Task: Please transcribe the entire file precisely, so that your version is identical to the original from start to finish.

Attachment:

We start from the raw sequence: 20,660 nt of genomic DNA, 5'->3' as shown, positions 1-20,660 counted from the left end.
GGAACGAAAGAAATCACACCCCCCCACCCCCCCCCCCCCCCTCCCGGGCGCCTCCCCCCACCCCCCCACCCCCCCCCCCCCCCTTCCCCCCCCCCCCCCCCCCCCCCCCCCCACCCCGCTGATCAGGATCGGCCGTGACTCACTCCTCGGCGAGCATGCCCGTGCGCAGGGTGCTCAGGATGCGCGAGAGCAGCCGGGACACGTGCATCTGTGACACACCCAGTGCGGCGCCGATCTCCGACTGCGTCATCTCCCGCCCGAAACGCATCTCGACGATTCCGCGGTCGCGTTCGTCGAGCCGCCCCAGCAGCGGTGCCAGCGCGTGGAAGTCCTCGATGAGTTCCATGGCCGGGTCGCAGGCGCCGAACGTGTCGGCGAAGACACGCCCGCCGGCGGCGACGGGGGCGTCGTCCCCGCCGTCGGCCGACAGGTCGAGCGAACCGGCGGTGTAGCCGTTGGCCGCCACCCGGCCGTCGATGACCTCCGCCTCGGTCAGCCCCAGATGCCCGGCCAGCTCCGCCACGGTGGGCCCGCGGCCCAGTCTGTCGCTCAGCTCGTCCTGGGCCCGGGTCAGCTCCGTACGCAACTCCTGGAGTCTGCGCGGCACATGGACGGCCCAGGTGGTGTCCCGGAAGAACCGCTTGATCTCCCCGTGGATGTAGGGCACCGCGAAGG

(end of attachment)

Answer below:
We start from the raw sequence: 20,660 nt of genomic DNA, 5'->3' as shown, positions 1-20,660 counted from the left end.
GGAACGAAAGAAATCACACCCCCCCACCCCCCCCCCCCCCCTCCCGGGCGCCTCCCCCCACCCCCCCACCCCCCCCCCCCCCCTTCCCCCCCCCCCCCCCCCCCCCCCCCCCACCCCGCTGATCAGGATCGGCCGTGACTCACTCCTCGGCGAGCATGCCCGTGCGCAGGGTGCTCAGGATGCGCGAGAGCAGCCGGGACACGTGCATCTGTGACACACCCAGTGCGGCGCCGATCTCCGACTGCGTCATCTCCCGCCCGAAACGCATCTCGACGATTCCGCGGTCGCGTTCGTCGAGCCGCCCCAGCAGCGGTGCCAGCGCGTGGAAGTCCTCGATGAGTTCCATGGCCGGGTCGCAGGCGCCGAACGTGTCGGCGAAGACACGCCCGCCGGCGGCGACGGGGGCGTCGTCCCCGCCGTCGGCCGACAGGTCGAGCGAACCGGCGGTGTAGCCGTTGGCCGCCACCCGGCCGTCGATGACCTCCGCCTCGGTCAGCCCCAGATGCCCGGCCAGCTCCGCCACGGTGGGCCCGCGGCCCAGTCTGTCGCTCAGCTCGTCCTGGGCCCGGGTCAGCTCCGTACGCAACTCCTGGAGTCTGCGCGGCACATGGACGGCCCAGGTGGTGTCCCGGAAGAACCGCTTGATCTCCCCGTGGATGTAGGGCACCGCGAAGG